The annual global climate summit has commenced this week in Dubai, bringing together leaders from across the world to deliberate on the pressing issues of our time; climate change and its associated crises. The stakes are high, and over the next two weeks, critical discussions will take place in response to the ever-growing climate-induced threats.
This year, as fate would have it, the summit begins at a time when Somalia is facing its most severe crisis in four decades. Having barely recovered from a devastating drought that pushed the nation to the brink of famine, Somalia is now grappling with flash floods crisis of unparalleled magnitude.
Over one million people have been displaced, and close to 100 lives have been lost, the majority being children and women. It has also left hundreds of thousands of people lacking shelter and food. This is an unprecedented and the situation demands immediate intervention.
The enormity of the crisis is further intensified by the extreme weather events and escalating climate shocks, disproportionately affecting Somalia’s vulnerable population. Non-economic losses induced by these climate change-driven hazards add another layer of complexity, heightening the risks associated with climate security.
The current government must prioritise diplomatic engagements because Somalia’s nascent institutions cannot tackle climate-induced crisis in isolation as substantial financial and technical support from its international partners is necessary. Today, the avenue to securing this support lies in assertive diplomacy during COP28 and at similar climate conferences.
Somalia at COP28
While the current government has demonstrated commendable efforts in terms of coordination and preparation, the urgency now is to escalate their engagement during these critical two weeks. Placing Somalia at the heart of global discussions is imperative, ensuring that the world acknowledges and responds to the nation’s plight.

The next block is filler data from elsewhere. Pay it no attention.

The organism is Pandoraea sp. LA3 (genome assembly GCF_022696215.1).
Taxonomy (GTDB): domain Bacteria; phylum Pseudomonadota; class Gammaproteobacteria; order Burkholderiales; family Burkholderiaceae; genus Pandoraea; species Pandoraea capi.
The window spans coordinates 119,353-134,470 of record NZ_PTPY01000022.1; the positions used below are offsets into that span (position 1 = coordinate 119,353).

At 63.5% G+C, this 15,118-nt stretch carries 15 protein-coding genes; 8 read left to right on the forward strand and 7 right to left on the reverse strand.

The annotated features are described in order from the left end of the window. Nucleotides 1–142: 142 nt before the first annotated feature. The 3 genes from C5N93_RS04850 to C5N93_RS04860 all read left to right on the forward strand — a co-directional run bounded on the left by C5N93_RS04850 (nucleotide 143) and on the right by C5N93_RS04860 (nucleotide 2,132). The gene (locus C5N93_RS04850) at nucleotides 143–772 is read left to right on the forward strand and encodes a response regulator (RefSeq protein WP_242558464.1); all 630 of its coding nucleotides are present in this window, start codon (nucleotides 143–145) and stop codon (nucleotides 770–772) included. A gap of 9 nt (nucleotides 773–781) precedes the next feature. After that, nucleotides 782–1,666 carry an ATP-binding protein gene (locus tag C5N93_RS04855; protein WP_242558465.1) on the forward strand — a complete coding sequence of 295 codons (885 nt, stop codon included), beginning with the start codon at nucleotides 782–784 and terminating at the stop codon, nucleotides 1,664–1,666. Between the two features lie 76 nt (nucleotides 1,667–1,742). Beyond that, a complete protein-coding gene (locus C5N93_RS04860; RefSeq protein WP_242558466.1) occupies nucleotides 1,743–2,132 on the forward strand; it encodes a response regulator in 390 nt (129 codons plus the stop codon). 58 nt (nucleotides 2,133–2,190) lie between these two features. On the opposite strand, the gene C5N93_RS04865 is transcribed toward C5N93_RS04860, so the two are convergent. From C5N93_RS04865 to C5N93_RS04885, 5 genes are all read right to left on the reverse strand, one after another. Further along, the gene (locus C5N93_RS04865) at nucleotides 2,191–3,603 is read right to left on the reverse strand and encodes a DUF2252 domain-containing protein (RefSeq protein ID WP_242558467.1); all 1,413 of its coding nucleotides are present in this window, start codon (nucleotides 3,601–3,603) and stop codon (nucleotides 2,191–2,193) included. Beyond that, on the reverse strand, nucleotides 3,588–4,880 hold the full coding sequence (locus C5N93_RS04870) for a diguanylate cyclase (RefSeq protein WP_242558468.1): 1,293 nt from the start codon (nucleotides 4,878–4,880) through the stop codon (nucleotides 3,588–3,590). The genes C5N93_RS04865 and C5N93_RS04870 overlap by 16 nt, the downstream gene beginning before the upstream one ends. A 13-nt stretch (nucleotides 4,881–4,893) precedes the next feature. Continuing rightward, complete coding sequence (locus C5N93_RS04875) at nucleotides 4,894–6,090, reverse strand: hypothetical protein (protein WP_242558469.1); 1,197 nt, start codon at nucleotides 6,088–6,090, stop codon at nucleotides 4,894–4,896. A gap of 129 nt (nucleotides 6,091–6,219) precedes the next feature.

The focus should extend beyond a plea for support; it should evolve into a demand for climate justice, recognising Somalia’s struggles as integral to the larger discourse.
Compounded by the constraints of time, It’s understandable that engaging in multifaceted forums at COP28 can be daunting. However, the Somali delegation, led by the President, must not only engage in meetings with global leaders, but also ensure that Somalia’s current state is not just seen but heard.
This demands strategic approaches to negotiations. The FGS delegation and negotiators must prioritise the next two weeks to two things: First, showcasing Somalia’s commitment to combating the climate crisis and second, must shed light on the multifaceted crises ravaging the country, emphasising that the very fabric of Somalia’s economic development and prosperity is at stake risking important strides made by the country in its post-conflict era.
Intended for climate issues, the delegation must leverage this important platform to drive home the message that Somalia’s struggle is not isolated but reflective of the broader global challenge. Furthermore, Somalia’s case at the summit should echo as a call for urgent and comprehensive action grounded not just in humanitarian aid, but in supporting the fragile institutions of Somalia.
The following two weeks, Somalia’s delegation and negotiators must prioritise achieving tangible results with a sense of urgency. Reflecting on the state of the country and the urgent need of collective response, the delegation must send strong message that Somalia’s population cannot live in between crisis. And that Somalia needs tangible commitments not just pledges.
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